Do you know the story of Narcissus? He was the mythological son of the Greek god of the rivers. Narcissus was promised a long life provided that he never recognized his own reflection. Unfortunately, his rejection of a would-be lover turned the gods’ favor against him and led Narcissus to gaze longingly into the waters of a spring, where he fell in love with his own reflection and eventually died because of it.
Today, we’ve borrowed Narcissus’ name to describe a psychological condition in which a person experiences exaggerated levels of self-obsession. Narcissistic Personality Disorder (NPD) is characterized by arrogant behavior, a strong sense of entitlement, and an excessive need for admiration. While these all sound like traits that might make a person fearless, narcissists often experience very low self-esteem, jealousy, mood swings, and an overall lack of empathy for others.
NPD is more common in men than in women and the symptoms of it most often intensify with age. Sufferers tend to believe themselves to be the center of the lives of everyone around them and can easily become preoccupied with visions of success, beauty, or power. What makes this behavior a personality disorder is seeing it repeated in a pattern that disrupts the sufferer’s everyday life and relationships.
If you want to spot narcissism in action, you needn’t look any further than social media. While not everyone on Twitter or Instagram is suffering from NPD, it’s not hard to see a connection between our friend Narcissus and the selfie-posting, filter-using “influencers” of our modern world. Social media allows its users to show off a life that looks glorious while constantly seeking out the admiration of others in the form of likes and shares. Just like someone suffering from NPD, when those likes dry up and you’re no longer trending, the feelings of inadequacy begin.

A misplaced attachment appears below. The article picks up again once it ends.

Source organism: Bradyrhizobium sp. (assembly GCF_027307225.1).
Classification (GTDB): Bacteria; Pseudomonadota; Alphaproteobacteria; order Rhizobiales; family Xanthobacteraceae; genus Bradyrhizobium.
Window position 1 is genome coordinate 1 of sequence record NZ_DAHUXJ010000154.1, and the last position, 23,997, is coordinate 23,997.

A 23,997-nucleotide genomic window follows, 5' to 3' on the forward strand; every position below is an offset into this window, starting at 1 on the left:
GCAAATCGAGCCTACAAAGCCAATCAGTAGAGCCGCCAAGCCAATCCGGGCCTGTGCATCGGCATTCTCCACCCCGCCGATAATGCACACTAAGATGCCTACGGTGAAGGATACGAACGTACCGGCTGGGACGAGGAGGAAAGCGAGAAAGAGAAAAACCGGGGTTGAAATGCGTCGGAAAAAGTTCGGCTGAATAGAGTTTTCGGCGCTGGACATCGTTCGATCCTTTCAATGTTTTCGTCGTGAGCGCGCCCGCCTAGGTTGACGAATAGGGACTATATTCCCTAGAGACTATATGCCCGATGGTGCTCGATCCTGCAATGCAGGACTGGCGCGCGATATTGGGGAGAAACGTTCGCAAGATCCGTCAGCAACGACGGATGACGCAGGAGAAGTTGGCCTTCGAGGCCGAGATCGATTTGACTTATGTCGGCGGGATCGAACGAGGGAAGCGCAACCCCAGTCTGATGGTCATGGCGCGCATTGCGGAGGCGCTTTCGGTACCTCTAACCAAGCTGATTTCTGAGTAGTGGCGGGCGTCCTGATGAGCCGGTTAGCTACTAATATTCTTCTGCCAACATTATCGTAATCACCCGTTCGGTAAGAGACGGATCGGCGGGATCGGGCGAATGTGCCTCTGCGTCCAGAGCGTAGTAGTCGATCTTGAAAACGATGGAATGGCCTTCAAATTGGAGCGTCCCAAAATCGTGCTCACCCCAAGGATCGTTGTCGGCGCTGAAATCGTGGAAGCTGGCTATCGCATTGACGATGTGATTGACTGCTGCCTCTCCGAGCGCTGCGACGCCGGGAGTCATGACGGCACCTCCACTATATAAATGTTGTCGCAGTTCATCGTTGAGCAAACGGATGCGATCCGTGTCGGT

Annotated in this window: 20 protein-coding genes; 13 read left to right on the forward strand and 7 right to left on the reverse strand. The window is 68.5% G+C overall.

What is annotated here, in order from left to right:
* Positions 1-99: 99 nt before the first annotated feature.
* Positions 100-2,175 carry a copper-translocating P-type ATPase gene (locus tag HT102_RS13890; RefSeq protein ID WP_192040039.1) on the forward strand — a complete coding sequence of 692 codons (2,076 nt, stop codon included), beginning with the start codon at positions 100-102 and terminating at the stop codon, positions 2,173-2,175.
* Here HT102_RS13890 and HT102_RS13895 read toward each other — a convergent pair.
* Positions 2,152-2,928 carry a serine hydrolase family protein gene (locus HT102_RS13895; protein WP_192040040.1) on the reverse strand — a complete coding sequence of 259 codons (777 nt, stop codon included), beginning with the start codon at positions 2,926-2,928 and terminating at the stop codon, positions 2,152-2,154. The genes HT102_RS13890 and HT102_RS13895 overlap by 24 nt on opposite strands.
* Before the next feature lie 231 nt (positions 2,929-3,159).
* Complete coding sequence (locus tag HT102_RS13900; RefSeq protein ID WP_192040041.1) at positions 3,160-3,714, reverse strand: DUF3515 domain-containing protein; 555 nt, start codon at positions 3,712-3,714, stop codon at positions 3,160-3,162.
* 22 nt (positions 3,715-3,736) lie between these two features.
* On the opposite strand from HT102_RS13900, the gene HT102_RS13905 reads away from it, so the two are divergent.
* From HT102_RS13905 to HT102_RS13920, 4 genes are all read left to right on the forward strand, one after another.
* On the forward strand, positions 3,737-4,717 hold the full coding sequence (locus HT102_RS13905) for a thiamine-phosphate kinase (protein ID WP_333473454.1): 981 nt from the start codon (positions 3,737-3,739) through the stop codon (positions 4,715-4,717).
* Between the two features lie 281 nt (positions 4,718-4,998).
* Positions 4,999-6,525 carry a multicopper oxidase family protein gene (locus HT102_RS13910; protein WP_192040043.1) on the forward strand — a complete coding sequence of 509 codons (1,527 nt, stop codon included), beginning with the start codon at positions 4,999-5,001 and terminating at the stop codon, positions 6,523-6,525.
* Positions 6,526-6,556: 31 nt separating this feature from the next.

Having a healthy sense of self is an attribute. We should all possess the self confidence that helps us set and reach goals and share our talents. But NPD can keep a person from getting close to others both personally and professionally and from experiencing a deeply satisfying emotional life. NPD can be treated with psychotherapy and anti-anxiety medication if needed but only under the guidance of a licensed mental health professional.